Friday, February 17, 2006

Recently on the way back from my holidays in Bali, I took a flight from Denpasar to Jakarta with Adam Air. I’ve heard about this relatively new airlines from several friends who all mentioned that Adam Air have brand new aircrafts and are even authorised to fly to Singapore. It sounded extremely good especially considering the one way ticket price of Rp295.000, which was just a bit higher than offer from the cheapest “metro-mini” style none-budget carrier Lion Air. The offer seem to be so good that base on my experience of living in Indonesia for several years, I immediately started thinking that this is just too good and there must be something wrong. Anyway, I decided to try my luck and fly with Adam Air. Apparently many other passengers thought the same, as the flight was totally booked – comparable to Garuda flight which had almost no passengers.

When boarding I immediately noticed that the Boeing 737-400 aircraft had the engine cover scratched everywhere, wings were all dirty and had broken paint in multiple places, aircraft door also looked very old and far from what I would expect from a brand new aircraft. Nevertheless, I decided to test the level of my fear of flying and get on the plane. Just for the record I noted the airplane registration code PK-KKI.

When arrived in Jakarta I looked up the airplane code in the database and the “brand new” aircraft that I was flying apparently had its first flight on 10-12-1988, thus being 17 years old age aircraft, which if compared humans, the airplane would be in its late forties. In its long life the mentioned airplane also travelled a lot as it was previously used by Sahara India Airlines, Sierra National Airlines and Air Belgium (first owner), thus having pretty much interesting life as an aircraft.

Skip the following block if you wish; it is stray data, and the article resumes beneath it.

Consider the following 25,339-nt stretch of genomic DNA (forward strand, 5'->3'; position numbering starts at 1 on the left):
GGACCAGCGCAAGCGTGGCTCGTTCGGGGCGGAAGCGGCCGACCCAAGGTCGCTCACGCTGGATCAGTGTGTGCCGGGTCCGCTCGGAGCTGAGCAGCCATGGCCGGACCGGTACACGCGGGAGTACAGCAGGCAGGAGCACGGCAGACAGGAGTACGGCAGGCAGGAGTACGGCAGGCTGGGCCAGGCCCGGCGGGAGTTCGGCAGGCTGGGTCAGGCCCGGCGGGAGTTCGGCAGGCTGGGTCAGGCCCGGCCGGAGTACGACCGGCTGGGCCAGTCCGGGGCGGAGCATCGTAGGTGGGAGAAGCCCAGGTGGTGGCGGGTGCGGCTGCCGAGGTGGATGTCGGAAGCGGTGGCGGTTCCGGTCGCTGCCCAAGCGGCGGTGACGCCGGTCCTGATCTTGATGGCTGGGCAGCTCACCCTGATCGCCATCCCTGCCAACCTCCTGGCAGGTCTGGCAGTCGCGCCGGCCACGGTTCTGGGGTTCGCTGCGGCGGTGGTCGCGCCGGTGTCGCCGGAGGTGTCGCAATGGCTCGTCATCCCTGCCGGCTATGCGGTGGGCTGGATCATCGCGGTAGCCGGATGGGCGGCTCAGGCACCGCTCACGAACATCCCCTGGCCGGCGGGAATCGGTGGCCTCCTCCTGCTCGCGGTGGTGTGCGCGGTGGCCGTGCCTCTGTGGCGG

Now a question arises if I had a bad lack to fly with the only old airplane in Adam Air's fleet or actually the fleet is not as new as I’ve expected. Following my curiosity I prepared a table of Adam Air owned aircrafts providing the age of each aircraft:

Registration Aircraft First flight date Aircraft Age
PK-KKF 737-200 12-2-1980 26
PK-KKN 737-200 21-3-1980 25
PK-KKQ 737-200 16-1-1981 25
PK-KKJ 737-200 3-2-1982 24
PK-KKL 737-200 12-4-1984 21
PK-KKE 737-300 31-8-1987 18
PK-KKP 737-200 31-5-1988 17
PK-KKH 737-400 11-7-1988 17
PK-KKU 737-300 4-8-1988 17
PK-KKI 737-400 10-12-1988 17
PK-KKD 737-400 22-12-1988 17
PK-KKR 737-300 9-1-1989 17
PK-KKS 737-400 28-1-1989 17
PK-KKT 737-400 5-9-1989 16
PK-KKG 737-400 7-1-1991 15
PK-KKC 737-400 9-1-1992 14
PK-KKA 737-500 10-6-1997 8

Looking at that I feel I was actually lucky as the 17 years old aircraft I had a pleasure to fly with is actually very new if compared to another Aircraft used by Adam Air registered as PK-KKN (KKN is actually one of the most popular acronyms in Indonesia originated from Korupsi-Kolusi-Nepotisme) which at a current date is 25 years old. Comparable to human age this aircraft would be in its late seventies and probably already having one spot booked at the graveyard.

Base on the table above we can also calculate an average age of the Adam Air's fleet, which is 18 years. Actually, there was only one airplane that was less than 10 years old and if I’m not mistaken that must be the Adam Air aircraft authorised to land in Singapore.